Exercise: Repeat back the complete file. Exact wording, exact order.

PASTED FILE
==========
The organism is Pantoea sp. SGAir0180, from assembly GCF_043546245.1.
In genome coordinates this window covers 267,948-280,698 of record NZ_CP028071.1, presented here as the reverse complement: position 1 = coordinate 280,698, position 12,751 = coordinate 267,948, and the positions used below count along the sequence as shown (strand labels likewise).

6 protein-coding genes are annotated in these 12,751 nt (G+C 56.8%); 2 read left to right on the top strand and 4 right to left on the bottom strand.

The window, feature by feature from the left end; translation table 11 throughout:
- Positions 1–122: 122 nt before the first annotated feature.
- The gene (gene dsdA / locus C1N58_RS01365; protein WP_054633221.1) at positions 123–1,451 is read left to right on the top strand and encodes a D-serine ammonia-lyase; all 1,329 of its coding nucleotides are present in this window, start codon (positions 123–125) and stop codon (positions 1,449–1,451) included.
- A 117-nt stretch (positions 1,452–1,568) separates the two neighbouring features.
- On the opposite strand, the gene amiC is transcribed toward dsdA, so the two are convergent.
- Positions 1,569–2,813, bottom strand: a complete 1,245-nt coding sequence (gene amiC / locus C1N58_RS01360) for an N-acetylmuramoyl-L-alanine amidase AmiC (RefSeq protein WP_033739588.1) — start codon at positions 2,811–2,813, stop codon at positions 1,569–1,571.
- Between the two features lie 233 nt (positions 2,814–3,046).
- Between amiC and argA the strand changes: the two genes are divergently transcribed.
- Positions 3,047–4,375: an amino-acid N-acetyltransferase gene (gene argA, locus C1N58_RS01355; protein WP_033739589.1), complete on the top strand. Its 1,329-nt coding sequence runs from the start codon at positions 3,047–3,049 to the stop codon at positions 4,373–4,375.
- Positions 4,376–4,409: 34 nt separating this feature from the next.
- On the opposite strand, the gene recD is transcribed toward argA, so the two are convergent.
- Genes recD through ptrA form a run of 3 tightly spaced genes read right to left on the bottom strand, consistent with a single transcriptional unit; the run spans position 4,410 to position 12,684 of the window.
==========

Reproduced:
The organism is Pantoea sp. SGAir0180, from assembly GCF_043546245.1.
In genome coordinates this window covers 267,948-280,698 of record NZ_CP028071.1, presented here as the reverse complement: position 1 = coordinate 280,698, position 12,751 = coordinate 267,948, and the positions used below count along the sequence as shown (strand labels likewise).

6 protein-coding genes are annotated in these 12,751 nt (G+C 56.8%); 2 read left to right on the top strand and 4 right to left on the bottom strand.

The window, feature by feature from the left end; translation table 11 throughout:
- Positions 1–122: 122 nt before the first annotated feature.
- The gene (gene dsdA / locus C1N58_RS01365; protein WP_054633221.1) at positions 123–1,451 is read left to right on the top strand and encodes a D-serine ammonia-lyase; all 1,329 of its coding nucleotides are present in this window, start codon (positions 123–125) and stop codon (positions 1,449–1,451) included.
- A 117-nt stretch (positions 1,452–1,568) separates the two neighbouring features.
- On the opposite strand, the gene amiC is transcribed toward dsdA, so the two are convergent.
- Positions 1,569–2,813, bottom strand: a complete 1,245-nt coding sequence (gene amiC / locus C1N58_RS01360) for an N-acetylmuramoyl-L-alanine amidase AmiC (RefSeq protein WP_033739588.1) — start codon at positions 2,811–2,813, stop codon at positions 1,569–1,571.
- Between the two features lie 233 nt (positions 2,814–3,046).
- Between amiC and argA the strand changes: the two genes are divergently transcribed.
- Positions 3,047–4,375: an amino-acid N-acetyltransferase gene (gene argA, locus C1N58_RS01355; protein WP_033739589.1), complete on the top strand. Its 1,329-nt coding sequence runs from the start codon at positions 3,047–3,049 to the stop codon at positions 4,373–4,375.
- Positions 4,376–4,409: 34 nt separating this feature from the next.
- On the opposite strand, the gene recD is transcribed toward argA, so the two are convergent.
- Genes recD through ptrA form a run of 3 tightly spaced genes read right to left on the bottom strand, consistent with a single transcriptional unit; the run spans position 4,410 to position 12,684 of the window.